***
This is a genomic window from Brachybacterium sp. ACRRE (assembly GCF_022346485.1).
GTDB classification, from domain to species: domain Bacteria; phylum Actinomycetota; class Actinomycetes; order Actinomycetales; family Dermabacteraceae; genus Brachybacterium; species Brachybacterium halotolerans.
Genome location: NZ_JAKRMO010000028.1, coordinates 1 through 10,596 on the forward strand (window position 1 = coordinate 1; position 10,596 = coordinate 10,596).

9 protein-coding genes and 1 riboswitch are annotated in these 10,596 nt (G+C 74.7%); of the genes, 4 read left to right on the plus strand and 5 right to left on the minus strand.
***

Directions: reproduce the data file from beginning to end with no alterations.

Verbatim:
This is a genomic window from Brachybacterium sp. ACRRE (assembly GCF_022346485.1).
GTDB classification, from domain to species: domain Bacteria; phylum Actinomycetota; class Actinomycetes; order Actinomycetales; family Dermabacteraceae; genus Brachybacterium; species Brachybacterium halotolerans.
Genome location: NZ_JAKRMO010000028.1, coordinates 1 through 10,596 on the forward strand (window position 1 = coordinate 1; position 10,596 = coordinate 10,596).

9 protein-coding genes and 1 riboswitch are annotated in these 10,596 nt (G+C 74.7%); of the genes, 4 read left to right on the plus strand and 5 right to left on the minus strand.